The Chicago Bears picked up their first preseason win of the 2018 season in a 24-23 comeback Saturday night against the Denver Broncos. Although the win mainly belong to the reserves who overcame a 13-point fourth quarter deficit, the main focus was on that of the starters who played deep into the second quarter.
There were highlights and lowlights on both the offensive and defensive side of the ball including the NFL’s new helmet rule. Here are three takeaways from the Bears Broncos game from Saturday night:
Matt Nagy’s offense will be fun to watch when fully ready
Fans and the media got the first detailed look of what new head coach Matt Nagy’s offense will look like under quarterback Mitchell Trubisky. Trubisky flashed both positively and negatively during his time under center. Trubisky completed 9-of-14 passes for 90 yards including a touchdown pass and an interception.
Newly acquired tight end Trey Burton stood out the most as he caught four passes for 45 yards including a 7-yard touchdown catch. Rookie wide receiver Anthony Miller made a highlight catch out jumping and out battling two defenders to haul in a 19-yard completion from Trubisky.
Burton showed exactly why the Bears wanted him to apart of Nagy’s offense. He will be a safety target in the passing game whenever Trubisky is pressured allowing him a high percentage target when others are guarded by a opposing defenses. The Bears new tight end was uncovered on three of his four receptions. The offense saw little of free agent receivers Allen Robinson and Taylor Gabriel who are expected to be key contributors in the offense, and even in their absence the Bears moved the ball with success Saturday night.
The offense was hindered though due to penalties, timing issues, and turnovers. Trubisky mishandled a shotgun snap in his own end-zone and was sacked for a Broncos safety. Tarik Cohen was caught out of position on two plays and was the target when Trubisky was intercepted.
The second-year quarterback showed his frustration after the play as he believed Cohen had done enough to cut across the defender who intercepted the pass. Penalties by the offensive line cost the Bears field position on two of their drives. If the team is able to clean these mistakes up, the offense could be very exciting to watch come the regular season.
The Defense’s biggest weakness was exposed
The one concern shared by most regarding the Bears defense heading into the season was their lack of depth at the outside linebacker position and its effect on the pass rush.
There are high expectations for third-year linebacker Leonard Floyd to produce even with having little help on the other side. The team signed former 49ers linebacker Aaron Lynch to be the other starting linebacker, but he has yet to practice this pre-season due to a hamstring injury.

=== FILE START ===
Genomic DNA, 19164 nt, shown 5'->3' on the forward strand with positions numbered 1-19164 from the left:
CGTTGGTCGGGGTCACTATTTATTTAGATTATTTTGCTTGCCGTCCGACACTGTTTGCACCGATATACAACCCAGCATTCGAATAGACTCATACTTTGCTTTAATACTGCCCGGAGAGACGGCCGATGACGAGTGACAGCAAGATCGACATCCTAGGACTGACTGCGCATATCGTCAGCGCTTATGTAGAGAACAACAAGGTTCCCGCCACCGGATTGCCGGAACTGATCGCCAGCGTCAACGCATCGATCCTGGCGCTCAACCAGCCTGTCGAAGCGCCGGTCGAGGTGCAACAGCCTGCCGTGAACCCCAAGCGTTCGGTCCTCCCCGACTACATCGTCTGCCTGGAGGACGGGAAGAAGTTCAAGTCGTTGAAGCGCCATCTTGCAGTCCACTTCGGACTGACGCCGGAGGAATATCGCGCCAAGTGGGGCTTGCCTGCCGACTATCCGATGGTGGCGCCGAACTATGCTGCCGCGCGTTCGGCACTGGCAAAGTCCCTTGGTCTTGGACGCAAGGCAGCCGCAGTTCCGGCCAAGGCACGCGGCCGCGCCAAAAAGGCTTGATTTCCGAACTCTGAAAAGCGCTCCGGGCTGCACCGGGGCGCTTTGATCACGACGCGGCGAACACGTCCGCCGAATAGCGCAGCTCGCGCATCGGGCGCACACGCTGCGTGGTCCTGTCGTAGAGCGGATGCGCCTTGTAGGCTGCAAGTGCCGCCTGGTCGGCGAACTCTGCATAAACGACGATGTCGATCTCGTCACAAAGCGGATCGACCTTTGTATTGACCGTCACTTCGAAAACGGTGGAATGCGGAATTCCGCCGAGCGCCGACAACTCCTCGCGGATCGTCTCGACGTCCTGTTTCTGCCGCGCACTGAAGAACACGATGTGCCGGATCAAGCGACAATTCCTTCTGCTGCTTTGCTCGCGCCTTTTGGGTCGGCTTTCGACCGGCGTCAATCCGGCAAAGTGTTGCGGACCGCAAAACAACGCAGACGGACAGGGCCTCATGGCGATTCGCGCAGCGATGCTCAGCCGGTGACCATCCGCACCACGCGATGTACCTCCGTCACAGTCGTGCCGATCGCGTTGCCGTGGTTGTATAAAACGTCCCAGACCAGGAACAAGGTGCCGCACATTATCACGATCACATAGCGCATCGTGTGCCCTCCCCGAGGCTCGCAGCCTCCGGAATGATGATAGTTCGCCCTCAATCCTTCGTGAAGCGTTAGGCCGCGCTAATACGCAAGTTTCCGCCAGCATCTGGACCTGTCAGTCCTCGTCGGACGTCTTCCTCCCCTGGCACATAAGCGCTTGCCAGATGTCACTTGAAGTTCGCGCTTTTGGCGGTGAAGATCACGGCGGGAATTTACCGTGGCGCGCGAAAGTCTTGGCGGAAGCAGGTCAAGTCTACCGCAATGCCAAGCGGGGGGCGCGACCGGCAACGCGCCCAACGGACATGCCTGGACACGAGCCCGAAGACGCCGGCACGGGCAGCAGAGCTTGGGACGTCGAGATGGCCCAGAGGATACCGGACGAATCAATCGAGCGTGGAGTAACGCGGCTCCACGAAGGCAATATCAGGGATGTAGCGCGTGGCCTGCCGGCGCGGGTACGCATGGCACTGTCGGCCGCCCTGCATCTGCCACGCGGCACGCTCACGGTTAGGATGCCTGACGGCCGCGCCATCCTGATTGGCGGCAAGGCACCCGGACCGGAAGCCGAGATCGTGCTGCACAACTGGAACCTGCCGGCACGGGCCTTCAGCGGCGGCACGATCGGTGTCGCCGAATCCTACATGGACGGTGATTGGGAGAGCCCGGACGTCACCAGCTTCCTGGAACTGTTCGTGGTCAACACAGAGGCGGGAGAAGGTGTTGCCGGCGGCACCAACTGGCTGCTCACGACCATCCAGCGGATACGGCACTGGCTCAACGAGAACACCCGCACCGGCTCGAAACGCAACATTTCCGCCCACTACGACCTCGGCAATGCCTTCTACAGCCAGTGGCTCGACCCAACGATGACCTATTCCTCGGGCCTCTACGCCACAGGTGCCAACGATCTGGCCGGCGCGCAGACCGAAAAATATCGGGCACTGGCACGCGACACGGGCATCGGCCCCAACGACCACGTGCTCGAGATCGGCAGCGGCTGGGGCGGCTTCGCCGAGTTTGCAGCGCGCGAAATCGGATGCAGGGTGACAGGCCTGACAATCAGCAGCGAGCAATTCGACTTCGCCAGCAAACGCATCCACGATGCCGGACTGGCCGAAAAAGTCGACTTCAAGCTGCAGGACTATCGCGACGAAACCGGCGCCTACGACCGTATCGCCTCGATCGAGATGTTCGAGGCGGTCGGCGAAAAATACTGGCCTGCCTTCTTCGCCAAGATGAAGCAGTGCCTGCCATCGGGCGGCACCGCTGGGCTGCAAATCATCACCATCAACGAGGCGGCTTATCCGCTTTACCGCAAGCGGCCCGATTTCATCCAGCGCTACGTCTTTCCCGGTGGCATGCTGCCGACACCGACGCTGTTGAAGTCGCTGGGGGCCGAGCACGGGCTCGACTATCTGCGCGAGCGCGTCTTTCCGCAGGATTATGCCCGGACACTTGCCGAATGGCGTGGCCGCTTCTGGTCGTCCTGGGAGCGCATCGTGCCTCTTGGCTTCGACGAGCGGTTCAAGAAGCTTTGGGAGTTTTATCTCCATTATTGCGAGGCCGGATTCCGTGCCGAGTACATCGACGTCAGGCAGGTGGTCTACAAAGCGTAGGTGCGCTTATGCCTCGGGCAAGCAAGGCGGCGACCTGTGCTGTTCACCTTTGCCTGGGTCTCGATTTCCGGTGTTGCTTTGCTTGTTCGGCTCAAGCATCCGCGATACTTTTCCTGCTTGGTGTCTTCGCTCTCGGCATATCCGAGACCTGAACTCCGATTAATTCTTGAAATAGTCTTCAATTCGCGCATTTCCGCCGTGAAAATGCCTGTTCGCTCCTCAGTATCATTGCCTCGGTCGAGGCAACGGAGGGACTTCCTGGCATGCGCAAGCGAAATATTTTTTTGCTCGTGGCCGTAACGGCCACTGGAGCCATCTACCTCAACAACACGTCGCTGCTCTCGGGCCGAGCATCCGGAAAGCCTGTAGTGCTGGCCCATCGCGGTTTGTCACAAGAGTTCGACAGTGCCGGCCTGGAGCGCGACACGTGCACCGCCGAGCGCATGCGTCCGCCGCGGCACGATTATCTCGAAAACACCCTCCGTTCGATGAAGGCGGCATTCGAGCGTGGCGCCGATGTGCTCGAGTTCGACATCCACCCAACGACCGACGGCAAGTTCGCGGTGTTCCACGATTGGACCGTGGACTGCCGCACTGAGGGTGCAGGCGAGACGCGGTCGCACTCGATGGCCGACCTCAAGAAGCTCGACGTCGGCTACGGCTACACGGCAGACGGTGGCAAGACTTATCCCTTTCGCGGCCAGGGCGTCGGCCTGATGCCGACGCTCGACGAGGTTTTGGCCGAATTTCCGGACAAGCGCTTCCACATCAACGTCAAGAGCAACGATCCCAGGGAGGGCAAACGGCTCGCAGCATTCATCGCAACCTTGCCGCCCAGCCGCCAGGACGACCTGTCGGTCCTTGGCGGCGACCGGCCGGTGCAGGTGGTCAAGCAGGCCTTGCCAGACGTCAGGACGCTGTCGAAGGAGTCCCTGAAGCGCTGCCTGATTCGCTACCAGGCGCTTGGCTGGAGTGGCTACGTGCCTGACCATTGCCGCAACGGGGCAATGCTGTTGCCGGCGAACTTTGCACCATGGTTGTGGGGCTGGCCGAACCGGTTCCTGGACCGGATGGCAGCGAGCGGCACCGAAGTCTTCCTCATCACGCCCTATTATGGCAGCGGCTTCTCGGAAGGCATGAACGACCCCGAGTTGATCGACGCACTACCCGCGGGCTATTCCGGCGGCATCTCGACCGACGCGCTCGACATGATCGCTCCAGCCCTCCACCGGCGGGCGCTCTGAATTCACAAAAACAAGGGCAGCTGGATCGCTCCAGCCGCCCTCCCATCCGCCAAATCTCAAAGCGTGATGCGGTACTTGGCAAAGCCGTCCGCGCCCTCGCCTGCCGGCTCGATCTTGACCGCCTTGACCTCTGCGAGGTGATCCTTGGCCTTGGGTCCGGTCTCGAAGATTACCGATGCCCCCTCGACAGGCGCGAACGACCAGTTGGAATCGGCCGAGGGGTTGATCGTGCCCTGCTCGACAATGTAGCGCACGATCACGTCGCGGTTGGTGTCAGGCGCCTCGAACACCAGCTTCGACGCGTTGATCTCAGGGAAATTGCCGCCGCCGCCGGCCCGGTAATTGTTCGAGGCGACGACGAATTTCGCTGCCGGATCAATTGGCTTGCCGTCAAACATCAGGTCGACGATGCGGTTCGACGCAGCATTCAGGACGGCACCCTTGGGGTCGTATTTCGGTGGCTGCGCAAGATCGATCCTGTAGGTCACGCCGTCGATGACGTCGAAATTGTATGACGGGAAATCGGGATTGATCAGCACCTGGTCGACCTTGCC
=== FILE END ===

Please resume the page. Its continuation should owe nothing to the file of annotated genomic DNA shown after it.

Against the Broncos, Floyd left the game early due to a hand injury leaving the defense without a proven pass rushing linebacker. If Floyd and Lynch are unable to stay healthy, this leaves the Bears offense extremely thin at the position and puts the defense at huge risk when defending the pass.
General manager Ryan Pace will need to address the depth of the position before the start of the season whether via trade or a signing following roster cut downs come Labor Day weekend. For the defense to be as good as they have been the last few seasons, the outside linebacker position needs a talented pass rusher that adds depth.
The NFL’s new rule will be an issue next week
One of the most talked about topics throughout the first two weeks of the pre-season schedule has been the NFL’s enforcement of its new helmet rule. The rule is supposed to protect its players and flags any player lowering their helmet when tackling.
Bears cornerback Kyle Fuller was flagged against the Broncos, but on the replay, it showed that Fuller had not violated the rule as he had proper tackling form as his helmet was up. It was in fact Broncos running back Andy Janovich who not only lowered his helmet, but led with it too.
The rule has been extremely controversial as the rule is not specific and has left referees to flag even the cleanest of tackles. The issue will be the main focus during week three of the pre-season as it is dress rehearsal week for NFL teams. Starters will play midway into the third quarter and prep for the game like a regular season game. There will be eight nationally televised games next week across five networks.
Any controversial penalty during one of those televised games will only magnitude the controversy surrounding the rule. It may cause the NFL to hold discussions to resolve the issue before the start of the regular season on September 6th.
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